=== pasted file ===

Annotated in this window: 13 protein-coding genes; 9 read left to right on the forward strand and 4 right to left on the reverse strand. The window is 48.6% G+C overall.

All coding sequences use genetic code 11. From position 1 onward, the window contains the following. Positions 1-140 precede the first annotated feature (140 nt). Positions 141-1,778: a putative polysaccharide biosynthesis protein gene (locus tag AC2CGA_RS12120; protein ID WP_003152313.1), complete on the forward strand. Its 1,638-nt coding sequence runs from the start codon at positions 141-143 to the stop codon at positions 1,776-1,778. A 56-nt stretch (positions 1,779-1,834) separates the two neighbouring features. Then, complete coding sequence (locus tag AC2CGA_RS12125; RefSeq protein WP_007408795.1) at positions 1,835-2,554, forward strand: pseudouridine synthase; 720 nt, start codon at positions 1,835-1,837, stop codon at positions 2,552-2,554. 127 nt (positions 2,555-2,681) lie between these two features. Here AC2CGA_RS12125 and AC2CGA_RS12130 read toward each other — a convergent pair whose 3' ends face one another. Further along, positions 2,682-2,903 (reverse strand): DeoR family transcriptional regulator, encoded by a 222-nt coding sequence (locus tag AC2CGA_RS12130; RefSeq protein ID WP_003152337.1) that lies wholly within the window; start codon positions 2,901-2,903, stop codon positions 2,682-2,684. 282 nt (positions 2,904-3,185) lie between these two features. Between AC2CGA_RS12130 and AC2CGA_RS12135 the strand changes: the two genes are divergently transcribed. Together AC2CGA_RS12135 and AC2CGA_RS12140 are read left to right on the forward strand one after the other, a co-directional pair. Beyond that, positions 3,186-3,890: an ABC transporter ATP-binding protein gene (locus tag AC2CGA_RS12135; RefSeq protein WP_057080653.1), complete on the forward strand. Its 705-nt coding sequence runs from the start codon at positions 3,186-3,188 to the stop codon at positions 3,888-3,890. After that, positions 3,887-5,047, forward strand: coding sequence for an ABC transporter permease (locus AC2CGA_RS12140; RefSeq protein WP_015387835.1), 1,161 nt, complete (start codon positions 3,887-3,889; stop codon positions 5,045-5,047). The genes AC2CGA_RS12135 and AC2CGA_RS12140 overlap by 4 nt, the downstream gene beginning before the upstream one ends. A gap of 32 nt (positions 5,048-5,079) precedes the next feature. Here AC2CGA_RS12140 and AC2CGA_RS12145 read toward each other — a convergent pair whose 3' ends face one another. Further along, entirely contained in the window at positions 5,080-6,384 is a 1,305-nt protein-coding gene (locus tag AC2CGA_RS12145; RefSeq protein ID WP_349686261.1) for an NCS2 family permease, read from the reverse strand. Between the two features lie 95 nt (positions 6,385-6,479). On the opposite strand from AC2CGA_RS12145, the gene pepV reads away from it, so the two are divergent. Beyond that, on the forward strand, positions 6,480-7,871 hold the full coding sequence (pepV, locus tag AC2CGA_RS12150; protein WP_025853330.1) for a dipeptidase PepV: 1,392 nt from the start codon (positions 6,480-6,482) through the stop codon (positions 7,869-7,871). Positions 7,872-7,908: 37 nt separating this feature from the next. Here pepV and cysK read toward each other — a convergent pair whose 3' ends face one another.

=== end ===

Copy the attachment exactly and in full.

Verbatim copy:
Annotated in this window: 13 protein-coding genes; 9 read left to right on the forward strand and 4 right to left on the reverse strand. The window is 48.6% G+C overall.

All coding sequences use genetic code 11. From position 1 onward, the window contains the following. Positions 1-140 precede the first annotated feature (140 nt). Positions 141-1,778: a putative polysaccharide biosynthesis protein gene (locus tag AC2CGA_RS12120; protein ID WP_003152313.1), complete on the forward strand. Its 1,638-nt coding sequence runs from the start codon at positions 141-143 to the stop codon at positions 1,776-1,778. A 56-nt stretch (positions 1,779-1,834) separates the two neighbouring features. Then, complete coding sequence (locus tag AC2CGA_RS12125; RefSeq protein WP_007408795.1) at positions 1,835-2,554, forward strand: pseudouridine synthase; 720 nt, start codon at positions 1,835-1,837, stop codon at positions 2,552-2,554. 127 nt (positions 2,555-2,681) lie between these two features. Here AC2CGA_RS12125 and AC2CGA_RS12130 read toward each other — a convergent pair whose 3' ends face one another. Further along, positions 2,682-2,903 (reverse strand): DeoR family transcriptional regulator, encoded by a 222-nt coding sequence (locus tag AC2CGA_RS12130; RefSeq protein ID WP_003152337.1) that lies wholly within the window; start codon positions 2,901-2,903, stop codon positions 2,682-2,684. 282 nt (positions 2,904-3,185) lie between these two features. Between AC2CGA_RS12130 and AC2CGA_RS12135 the strand changes: the two genes are divergently transcribed. Together AC2CGA_RS12135 and AC2CGA_RS12140 are read left to right on the forward strand one after the other, a co-directional pair. Beyond that, positions 3,186-3,890: an ABC transporter ATP-binding protein gene (locus tag AC2CGA_RS12135; RefSeq protein WP_057080653.1), complete on the forward strand. Its 705-nt coding sequence runs from the start codon at positions 3,186-3,188 to the stop codon at positions 3,888-3,890. After that, positions 3,887-5,047, forward strand: coding sequence for an ABC transporter permease (locus AC2CGA_RS12140; RefSeq protein WP_015387835.1), 1,161 nt, complete (start codon positions 3,887-3,889; stop codon positions 5,045-5,047). The genes AC2CGA_RS12135 and AC2CGA_RS12140 overlap by 4 nt, the downstream gene beginning before the upstream one ends. A gap of 32 nt (positions 5,048-5,079) precedes the next feature. Here AC2CGA_RS12140 and AC2CGA_RS12145 read toward each other — a convergent pair whose 3' ends face one another. Further along, entirely contained in the window at positions 5,080-6,384 is a 1,305-nt protein-coding gene (locus tag AC2CGA_RS12145; RefSeq protein ID WP_349686261.1) for an NCS2 family permease, read from the reverse strand. Between the two features lie 95 nt (positions 6,385-6,479). On the opposite strand from AC2CGA_RS12145, the gene pepV reads away from it, so the two are divergent. Beyond that, on the forward strand, positions 6,480-7,871 hold the full coding sequence (pepV, locus tag AC2CGA_RS12150; protein WP_025853330.1) for a dipeptidase PepV: 1,392 nt from the start codon (positions 6,480-6,482) through the stop codon (positions 7,869-7,871). Positions 7,872-7,908: 37 nt separating this feature from the next. Here pepV and cysK read toward each other — a convergent pair whose 3' ends face one another.